MPC5566 boot code

I am using Freescale MPC5566 Evaluation board with CodeWarrior 5.9.0. I am quite new to this board and I am trying to execute a code from the MPC internal Flash. I use P&E Micro for debugging purposes.

I opened a new 5566 project from CW. It automatically generated all the configuration files. I did not change any of those. I only modified the main.c file by initializing a GPIO. I use the GPIO to toggle a user LED on the board. I compiled the code for RAM and executed it out of RAM using the debugger. Everything is fine and the LED is toggling.

Then I compiled the code for internal Flash and executed it using the debugger. Here also everything is fine and the LED is toggling, though the frequency is a little less. I expected the MPC to work by itself and toggle the LED (as code is still in Flash) when I remove the debugger. But, nothing happens.

I believe that some initialization is done by the debugger for the code to execute properly from the Flash. Where can I find this initialization code? How can I make the MCU boot by itself?

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Reply to
matrix13
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Do you mean when you physically remove the debugger, or when you just don't run the software on your PC?

Some debuggers will hold the microprocessor in reset if they're left connected to the board and their software isn't active.

If that's not it, then somewhere in all those automagically generated configuration files that you so trustingly used there is a problem that you need to find and fix.

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Reply to
Tim Wescott

debugger.

initialization

I have tried both - not running the debugger software and physically disconnecting the debugger from the board. Neither worked.

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Reply to
matrix13

Have you used this compiler+debugger combination on another project? This may not apply in your case but I have used embedded toolchains (e.g., Rowley's CrossWorks) that require an explicit #define to permit the application code to start by itself, otherwise it hangs in an endless loop just at the point where it would jump to main(). They do this so that the debugger can always get control before user code has a chance to, e.g., accidentally disable the JTAG port. Once the code is happy, define STARTUP_FROM_RESET in the build options (command line define) and it works stand-alone. Could something like this be required?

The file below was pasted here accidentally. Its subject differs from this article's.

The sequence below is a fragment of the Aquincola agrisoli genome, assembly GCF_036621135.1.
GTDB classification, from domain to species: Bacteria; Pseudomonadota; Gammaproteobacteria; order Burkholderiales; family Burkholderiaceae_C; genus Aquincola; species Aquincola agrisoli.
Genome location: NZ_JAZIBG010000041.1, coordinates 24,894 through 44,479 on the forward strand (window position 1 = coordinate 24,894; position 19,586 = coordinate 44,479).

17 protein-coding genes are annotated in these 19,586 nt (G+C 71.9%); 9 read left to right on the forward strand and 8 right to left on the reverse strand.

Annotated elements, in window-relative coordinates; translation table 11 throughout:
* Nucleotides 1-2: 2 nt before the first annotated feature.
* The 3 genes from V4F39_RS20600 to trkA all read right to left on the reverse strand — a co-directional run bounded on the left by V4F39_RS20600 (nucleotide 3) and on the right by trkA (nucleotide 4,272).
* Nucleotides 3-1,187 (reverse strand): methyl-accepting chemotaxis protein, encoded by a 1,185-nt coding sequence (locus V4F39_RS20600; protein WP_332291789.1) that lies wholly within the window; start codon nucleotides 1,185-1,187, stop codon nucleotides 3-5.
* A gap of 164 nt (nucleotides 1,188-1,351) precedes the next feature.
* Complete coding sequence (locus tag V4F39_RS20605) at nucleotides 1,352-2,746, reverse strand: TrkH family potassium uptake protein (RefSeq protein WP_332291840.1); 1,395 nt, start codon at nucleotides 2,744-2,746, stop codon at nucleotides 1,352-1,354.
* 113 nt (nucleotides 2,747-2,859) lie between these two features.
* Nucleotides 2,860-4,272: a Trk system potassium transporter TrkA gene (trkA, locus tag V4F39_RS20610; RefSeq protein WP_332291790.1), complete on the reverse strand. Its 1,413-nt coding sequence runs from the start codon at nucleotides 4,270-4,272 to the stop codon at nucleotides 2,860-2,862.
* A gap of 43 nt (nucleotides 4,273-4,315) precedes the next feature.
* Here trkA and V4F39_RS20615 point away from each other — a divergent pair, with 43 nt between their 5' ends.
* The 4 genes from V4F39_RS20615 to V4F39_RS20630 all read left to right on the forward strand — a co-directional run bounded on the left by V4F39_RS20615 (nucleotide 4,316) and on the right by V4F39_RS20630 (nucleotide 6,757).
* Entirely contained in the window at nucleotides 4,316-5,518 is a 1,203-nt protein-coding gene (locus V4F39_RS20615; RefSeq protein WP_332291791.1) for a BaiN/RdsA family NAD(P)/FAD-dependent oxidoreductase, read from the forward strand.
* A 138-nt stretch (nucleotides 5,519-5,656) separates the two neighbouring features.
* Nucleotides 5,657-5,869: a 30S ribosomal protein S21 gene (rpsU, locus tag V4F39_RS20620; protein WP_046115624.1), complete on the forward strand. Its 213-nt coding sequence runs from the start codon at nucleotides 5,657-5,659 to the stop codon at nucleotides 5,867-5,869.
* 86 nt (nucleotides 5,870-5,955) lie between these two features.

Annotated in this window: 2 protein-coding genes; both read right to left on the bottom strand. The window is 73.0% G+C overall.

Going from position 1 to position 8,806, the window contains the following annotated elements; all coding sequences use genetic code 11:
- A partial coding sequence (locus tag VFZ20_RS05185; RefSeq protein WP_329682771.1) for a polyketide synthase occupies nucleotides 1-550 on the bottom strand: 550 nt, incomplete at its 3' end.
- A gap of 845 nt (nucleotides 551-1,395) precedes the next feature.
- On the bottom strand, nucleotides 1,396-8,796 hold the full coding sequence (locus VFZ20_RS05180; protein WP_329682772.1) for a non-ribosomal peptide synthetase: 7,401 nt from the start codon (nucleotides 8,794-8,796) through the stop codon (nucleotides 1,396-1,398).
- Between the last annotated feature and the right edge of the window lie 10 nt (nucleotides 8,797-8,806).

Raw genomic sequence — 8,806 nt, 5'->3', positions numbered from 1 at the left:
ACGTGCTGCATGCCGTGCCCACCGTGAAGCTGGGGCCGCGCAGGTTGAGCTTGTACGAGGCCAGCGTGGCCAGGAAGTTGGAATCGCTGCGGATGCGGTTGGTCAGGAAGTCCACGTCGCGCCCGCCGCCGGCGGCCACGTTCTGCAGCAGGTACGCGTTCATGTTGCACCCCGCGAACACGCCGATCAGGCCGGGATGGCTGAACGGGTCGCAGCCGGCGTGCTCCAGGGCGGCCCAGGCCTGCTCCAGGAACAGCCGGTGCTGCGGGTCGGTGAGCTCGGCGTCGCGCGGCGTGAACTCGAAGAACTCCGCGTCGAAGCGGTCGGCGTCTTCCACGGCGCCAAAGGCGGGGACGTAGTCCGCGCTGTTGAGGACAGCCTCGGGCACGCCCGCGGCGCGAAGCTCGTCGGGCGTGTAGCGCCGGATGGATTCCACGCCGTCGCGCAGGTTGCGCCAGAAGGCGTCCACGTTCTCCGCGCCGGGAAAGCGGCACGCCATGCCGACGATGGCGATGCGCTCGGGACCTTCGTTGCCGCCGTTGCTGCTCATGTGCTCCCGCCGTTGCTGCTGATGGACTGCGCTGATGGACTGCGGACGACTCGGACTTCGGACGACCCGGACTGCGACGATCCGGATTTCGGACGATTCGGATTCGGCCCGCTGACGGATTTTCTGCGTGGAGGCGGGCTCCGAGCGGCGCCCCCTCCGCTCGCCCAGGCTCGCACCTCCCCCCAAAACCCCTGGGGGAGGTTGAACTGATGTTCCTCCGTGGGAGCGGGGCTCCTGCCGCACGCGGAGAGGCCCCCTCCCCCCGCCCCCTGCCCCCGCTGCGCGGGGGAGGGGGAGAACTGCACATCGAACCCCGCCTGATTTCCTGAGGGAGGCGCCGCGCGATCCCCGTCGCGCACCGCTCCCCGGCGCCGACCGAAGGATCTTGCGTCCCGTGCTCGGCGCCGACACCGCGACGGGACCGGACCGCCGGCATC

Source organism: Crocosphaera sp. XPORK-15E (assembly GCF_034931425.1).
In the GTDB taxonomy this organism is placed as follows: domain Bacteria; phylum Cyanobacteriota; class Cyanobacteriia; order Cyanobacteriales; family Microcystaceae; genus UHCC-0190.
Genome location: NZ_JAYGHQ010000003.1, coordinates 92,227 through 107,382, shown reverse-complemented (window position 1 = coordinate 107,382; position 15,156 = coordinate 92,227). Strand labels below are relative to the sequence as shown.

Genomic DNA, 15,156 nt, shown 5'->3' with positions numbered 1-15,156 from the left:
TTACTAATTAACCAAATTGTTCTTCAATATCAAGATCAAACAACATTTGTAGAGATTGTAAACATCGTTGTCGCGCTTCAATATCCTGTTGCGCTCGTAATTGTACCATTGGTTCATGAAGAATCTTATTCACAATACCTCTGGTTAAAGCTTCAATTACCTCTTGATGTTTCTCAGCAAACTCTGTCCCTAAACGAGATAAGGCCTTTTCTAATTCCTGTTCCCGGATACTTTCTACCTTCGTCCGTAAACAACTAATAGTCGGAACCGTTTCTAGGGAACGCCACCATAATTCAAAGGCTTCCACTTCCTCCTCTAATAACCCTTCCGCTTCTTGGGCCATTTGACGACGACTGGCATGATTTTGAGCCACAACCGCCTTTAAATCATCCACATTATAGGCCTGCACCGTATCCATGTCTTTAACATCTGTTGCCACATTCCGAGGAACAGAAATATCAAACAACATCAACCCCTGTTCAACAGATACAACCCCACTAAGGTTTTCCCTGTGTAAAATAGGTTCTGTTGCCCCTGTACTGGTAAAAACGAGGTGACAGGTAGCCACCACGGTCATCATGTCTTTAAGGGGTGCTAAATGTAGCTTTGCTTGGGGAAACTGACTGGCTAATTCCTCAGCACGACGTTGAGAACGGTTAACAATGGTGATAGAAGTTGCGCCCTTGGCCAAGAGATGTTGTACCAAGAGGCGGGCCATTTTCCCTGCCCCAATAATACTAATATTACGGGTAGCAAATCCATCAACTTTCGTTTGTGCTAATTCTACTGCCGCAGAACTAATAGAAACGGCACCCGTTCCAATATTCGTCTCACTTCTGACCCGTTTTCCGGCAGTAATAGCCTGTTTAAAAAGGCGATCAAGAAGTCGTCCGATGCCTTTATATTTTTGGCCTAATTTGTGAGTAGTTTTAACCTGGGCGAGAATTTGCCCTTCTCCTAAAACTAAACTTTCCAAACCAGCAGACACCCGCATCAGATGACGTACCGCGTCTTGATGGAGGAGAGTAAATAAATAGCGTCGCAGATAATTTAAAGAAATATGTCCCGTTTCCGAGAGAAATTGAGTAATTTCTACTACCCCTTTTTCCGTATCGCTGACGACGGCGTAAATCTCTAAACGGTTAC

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Rich Webb     Norfolk, VA
Reply to
Rich Webb

That's an interesting possibility, and one I'll remember for the future, but it's not likely to be the case here - Code Warrior doesn't do that.

I haven't thought of any likely causes of the problem, however.

Reply to
David Brown

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Thank you for all your help. I am posting some more information related to the code.

The RCHW (0x5A) is at the 0x0000th location in Flash. And at 0x0004, the address to application code is present. It shows 0x008C and at that location '_start' is present. I am also able see the code jumping to '_start' (using the debugger) and executing the application code.

I have checked the BOOTCFG pins. Since RSTCFG in de-asserted, the status of BOOTCFG doesn't matter. I also tried enabling RSTCFG and configuring BOOTCFG = 00. This also did not make the MCU run by itself.